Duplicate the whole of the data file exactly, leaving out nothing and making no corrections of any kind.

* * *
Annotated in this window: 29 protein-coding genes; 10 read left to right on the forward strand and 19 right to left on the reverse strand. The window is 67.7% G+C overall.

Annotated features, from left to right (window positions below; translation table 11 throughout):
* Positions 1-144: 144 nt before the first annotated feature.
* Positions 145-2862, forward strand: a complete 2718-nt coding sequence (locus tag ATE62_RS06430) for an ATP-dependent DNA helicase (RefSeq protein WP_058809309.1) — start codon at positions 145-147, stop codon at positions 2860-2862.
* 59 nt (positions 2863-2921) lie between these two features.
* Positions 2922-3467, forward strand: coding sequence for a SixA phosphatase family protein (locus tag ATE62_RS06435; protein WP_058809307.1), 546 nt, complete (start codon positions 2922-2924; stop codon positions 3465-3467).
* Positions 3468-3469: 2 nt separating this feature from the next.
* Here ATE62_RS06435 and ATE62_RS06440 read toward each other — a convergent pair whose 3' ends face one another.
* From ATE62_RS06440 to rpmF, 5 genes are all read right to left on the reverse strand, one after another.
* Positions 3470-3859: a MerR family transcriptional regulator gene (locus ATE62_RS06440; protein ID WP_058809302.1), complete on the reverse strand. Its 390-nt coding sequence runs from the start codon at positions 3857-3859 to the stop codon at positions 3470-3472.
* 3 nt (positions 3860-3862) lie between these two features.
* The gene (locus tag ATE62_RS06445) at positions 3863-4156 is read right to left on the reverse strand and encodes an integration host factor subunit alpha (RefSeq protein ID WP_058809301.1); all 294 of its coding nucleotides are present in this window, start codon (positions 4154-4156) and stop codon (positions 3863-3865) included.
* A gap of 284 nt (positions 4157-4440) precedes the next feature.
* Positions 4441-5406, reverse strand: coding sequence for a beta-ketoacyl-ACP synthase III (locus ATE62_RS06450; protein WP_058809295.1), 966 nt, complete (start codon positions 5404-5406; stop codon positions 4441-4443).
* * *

Annotated in this window: 29 protein-coding genes; 10 read left to right on the forward strand and 19 right to left on the reverse strand. The window is 67.7% G+C overall.

Annotated features, from left to right (window positions below; translation table 11 throughout):
* Positions 1-144: 144 nt before the first annotated feature.
* Positions 145-2862, forward strand: a complete 2718-nt coding sequence (locus tag ATE62_RS06430) for an ATP-dependent DNA helicase (RefSeq protein WP_058809309.1) — start codon at positions 145-147, stop codon at positions 2860-2862.
* 59 nt (positions 2863-2921) lie between these two features.
* Positions 2922-3467, forward strand: coding sequence for a SixA phosphatase family protein (locus tag ATE62_RS06435; protein WP_058809307.1), 546 nt, complete (start codon positions 2922-2924; stop codon positions 3465-3467).
* Positions 3468-3469: 2 nt separating this feature from the next.
* Here ATE62_RS06435 and ATE62_RS06440 read toward each other — a convergent pair whose 3' ends face one another.
* From ATE62_RS06440 to rpmF, 5 genes are all read right to left on the reverse strand, one after another.
* Positions 3470-3859: a MerR family transcriptional regulator gene (locus ATE62_RS06440; protein ID WP_058809302.1), complete on the reverse strand. Its 390-nt coding sequence runs from the start codon at positions 3857-3859 to the stop codon at positions 3470-3472.
* 3 nt (positions 3860-3862) lie between these two features.
* The gene (locus tag ATE62_RS06445) at positions 3863-4156 is read right to left on the reverse strand and encodes an integration host factor subunit alpha (RefSeq protein ID WP_058809301.1); all 294 of its coding nucleotides are present in this window, start codon (positions 4154-4156) and stop codon (positions 3863-3865) included.
* A gap of 284 nt (positions 4157-4440) precedes the next feature.
* Positions 4441-5406, reverse strand: coding sequence for a beta-ketoacyl-ACP synthase III (locus ATE62_RS06450; protein WP_058809295.1), 966 nt, complete (start codon positions 5404-5406; stop codon positions 4441-4443).